Review by Michael Jacobson
Stars: Brad Davis, John
Hurt, Randy Quaid, Irene Miracle, Paolo Bonacelli, Mike Kellin
Director: Alan Parker
Audio: Dolby TrueHD 5.1, Dolby Stereo
Video: Anamorphic Widescreen 1.85:1
Features: See Review
Length: 121 Minutes
Release Date: July 21, 2009
“I’m Billy Hayes…at least, I used to be.”
Apparently, even though the phrase “based on the true story” opens Midnight Express, neither director Alan Parker, screenwriter Oliver Stone, nor victim and author Billy Hayes considered the film to be factual. Yes, Hayes was arrested and spent some years in a Turkish prison in the 1970s for attempted drug smuggling. But a lot of what is seen here was simply meant to tell a dramatic and entertaining story.
No matter how truthful the movie is or isn’t, Midnight Express still rings out with a disturbing power some thirty years after its release. It earned Oliver Stone his first Oscar, and two years later, would probably inspire one of the funniest lines in one of the funniest movies ever. (For the record: the movie was Airplane, and the line was “Joey, you ever been in a Turkish prison?”)
Billy Hayes (Davis) is an American in 1970 Istanbul with his girlfriend (Miracle), and his idea is to bring back two kilos of hashish to the States in order to make some money off of his friends. But he is nabbed by the authorities before ever reaching the plane, and that's where his nightmare begins.
Turkey had been getting a lot of negative worldwide press over the amount of drugs escaping its borders and reaching western countries, so the courts believed Billy was the perfect opportunity to make an international showing of toughness and an example of a would-be smuggler. The then-current tensions between Turkey and the United States made Billy’s situation seem even more desperate, even though his father (Kellin) arrives and tries to help.
Facing a possible life sentence and a system more focused on the nation’s reputation than justice, Billy’s life becomes a darker and darker hell in the horrid prison conditions. Beatings and torture are frequent, and one man Max (Hurt) believes that the courts will never open the doors to any of them…their only way out is to catch the ‘midnight express’, or escape.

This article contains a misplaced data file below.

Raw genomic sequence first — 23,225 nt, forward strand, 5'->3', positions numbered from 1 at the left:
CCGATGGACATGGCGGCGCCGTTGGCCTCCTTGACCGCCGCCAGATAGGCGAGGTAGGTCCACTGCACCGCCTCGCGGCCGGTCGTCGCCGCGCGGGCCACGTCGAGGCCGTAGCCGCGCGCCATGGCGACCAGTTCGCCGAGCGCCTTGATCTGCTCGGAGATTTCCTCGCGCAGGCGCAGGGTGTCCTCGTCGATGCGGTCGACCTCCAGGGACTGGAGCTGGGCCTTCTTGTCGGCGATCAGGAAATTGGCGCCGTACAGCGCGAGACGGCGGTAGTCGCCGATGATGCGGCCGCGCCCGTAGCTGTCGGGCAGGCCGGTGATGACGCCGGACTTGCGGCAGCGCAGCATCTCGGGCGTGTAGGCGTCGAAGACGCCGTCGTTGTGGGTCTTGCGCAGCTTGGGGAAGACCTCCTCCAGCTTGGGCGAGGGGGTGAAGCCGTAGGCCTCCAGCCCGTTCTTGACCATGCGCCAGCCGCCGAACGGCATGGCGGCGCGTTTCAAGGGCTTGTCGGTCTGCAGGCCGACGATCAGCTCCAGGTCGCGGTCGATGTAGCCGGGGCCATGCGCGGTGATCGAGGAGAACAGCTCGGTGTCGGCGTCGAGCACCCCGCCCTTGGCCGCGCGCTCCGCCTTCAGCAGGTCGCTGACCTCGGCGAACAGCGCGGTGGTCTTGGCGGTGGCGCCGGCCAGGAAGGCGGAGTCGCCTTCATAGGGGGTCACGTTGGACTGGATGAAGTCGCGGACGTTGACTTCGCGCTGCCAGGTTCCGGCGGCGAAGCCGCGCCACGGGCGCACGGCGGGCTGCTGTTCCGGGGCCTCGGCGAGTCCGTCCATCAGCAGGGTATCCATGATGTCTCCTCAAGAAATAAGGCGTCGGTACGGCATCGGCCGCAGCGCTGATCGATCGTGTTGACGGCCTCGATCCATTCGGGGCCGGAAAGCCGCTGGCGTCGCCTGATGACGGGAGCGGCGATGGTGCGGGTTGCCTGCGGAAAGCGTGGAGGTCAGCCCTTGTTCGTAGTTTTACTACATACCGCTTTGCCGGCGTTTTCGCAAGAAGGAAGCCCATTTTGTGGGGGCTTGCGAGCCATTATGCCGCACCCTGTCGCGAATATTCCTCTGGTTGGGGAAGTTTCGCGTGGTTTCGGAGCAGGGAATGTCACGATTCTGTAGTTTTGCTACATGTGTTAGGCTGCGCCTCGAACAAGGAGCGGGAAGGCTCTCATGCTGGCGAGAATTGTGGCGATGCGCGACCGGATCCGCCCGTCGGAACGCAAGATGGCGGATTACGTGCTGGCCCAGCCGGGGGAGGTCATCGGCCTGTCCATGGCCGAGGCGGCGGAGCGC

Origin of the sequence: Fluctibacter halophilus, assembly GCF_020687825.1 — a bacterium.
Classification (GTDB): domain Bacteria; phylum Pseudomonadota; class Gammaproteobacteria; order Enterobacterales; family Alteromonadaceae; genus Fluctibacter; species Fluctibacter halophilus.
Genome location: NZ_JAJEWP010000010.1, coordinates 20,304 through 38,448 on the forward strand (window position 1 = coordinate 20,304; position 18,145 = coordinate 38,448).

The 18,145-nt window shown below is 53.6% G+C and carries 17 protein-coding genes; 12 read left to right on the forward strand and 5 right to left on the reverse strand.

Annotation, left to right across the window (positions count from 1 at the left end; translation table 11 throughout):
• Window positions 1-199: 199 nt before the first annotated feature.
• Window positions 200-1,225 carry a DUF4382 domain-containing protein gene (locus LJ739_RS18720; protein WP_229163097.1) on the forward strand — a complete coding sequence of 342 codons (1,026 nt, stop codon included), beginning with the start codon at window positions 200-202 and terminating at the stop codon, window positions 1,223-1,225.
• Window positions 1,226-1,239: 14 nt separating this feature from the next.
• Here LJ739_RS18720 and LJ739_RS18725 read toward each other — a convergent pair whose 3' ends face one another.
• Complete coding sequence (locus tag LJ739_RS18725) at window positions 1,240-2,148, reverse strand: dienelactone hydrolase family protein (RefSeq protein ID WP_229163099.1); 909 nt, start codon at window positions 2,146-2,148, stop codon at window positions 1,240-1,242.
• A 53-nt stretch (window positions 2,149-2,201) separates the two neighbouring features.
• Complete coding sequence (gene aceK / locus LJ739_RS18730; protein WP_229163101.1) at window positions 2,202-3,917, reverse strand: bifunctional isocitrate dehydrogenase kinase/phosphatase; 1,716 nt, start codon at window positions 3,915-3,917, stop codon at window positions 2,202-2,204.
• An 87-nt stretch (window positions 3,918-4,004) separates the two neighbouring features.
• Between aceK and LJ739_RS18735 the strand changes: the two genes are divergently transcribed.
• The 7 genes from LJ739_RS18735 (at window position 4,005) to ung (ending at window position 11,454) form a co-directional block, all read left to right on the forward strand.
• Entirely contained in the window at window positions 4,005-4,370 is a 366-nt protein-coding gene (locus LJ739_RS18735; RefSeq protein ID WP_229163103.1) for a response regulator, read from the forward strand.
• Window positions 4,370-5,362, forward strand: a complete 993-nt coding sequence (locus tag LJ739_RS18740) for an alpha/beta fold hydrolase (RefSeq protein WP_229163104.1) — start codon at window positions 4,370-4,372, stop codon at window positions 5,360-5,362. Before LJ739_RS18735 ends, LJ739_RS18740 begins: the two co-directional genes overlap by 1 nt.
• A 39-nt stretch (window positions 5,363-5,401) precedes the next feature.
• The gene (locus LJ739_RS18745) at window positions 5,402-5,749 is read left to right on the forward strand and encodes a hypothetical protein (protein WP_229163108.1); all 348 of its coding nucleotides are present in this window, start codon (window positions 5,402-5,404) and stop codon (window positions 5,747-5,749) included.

There are the usual marks for prison movies here, including the camaraderie under duress, the attempt to break out, the abusive guards, the aura of homosexuality, and more. For me, what makes the film so striking after seeing it a few times over the decades is the way it calls attention to our present day situation. While we may be struggling today with what does or does not constitute torture, I don’t think anyone would have a hard time classifying the events of this movie in the former camp.
Alan Parker, using the screenplay by Oliver Stone based on Hayes’ book, crafted a dark and unflinching look at one man’s nightmare overseas…so much so that Turkey protested the movie and the way their nation was portrayed. But as mentioned, no one involved considered the movie to be a realistic portrayal of that country. The words “true story” were just too appealing for the studio to pass over.
Nevertheless, there really was a Billy Hayes, and he really did spend five years in prison in Turkey, and he really did write a book about his experiences. Midnight Express might not exactly be history written with lightning, but as an American cinematic classic, it continues to unsettle, upset, and entertain.
This is the best I’ve ever seen for Midnight Express. Even previous DVD versions looked a little dark and murky from time to time, but this Blu-ray offering delivers a cleaner, clearer and more vibrantly detailed picture than probably even the initial theatrical release. Images are much sharper, and darker images show much less grain, with better contrast and a cleaner overall print. This ranks amongst the best looking 70s films I’ve come across on Blu-ray.
The TrueHD 5.1 soundtrack is solid; not an extreme amount of dynamic range, but Giorgio Moroder’s Oscar-winning score sounds crisp and clean. Dialogue is well-rendered throughout, and the use of surrounds is minimal but effective for a few larger scenes.
BONUS TRIVIA: This is the first electronic score to win the Academy Award.
There is a commentary track from Alan Parker, as well as the original 7 minute making-of featurette. The disc also boasts three new high definition featurettes, “The Producers”, “The Production” and “The Finished Film”, along with a photo gallery and a few previews. The disc is also equipped with BD LIVE and a fashionable booklet with photos and notes from Parker.
Midnight Express might not be the whole truth and nothing but the truth, but the basis of Billy Hayes’ engrossing story in the hands of a solid writer like Oliver Stone and a passionate director like Alan Parker helped make it one of the standout films of the 1970s. And this Blu-ray release from Sony is the best way there’s ever been to experience it.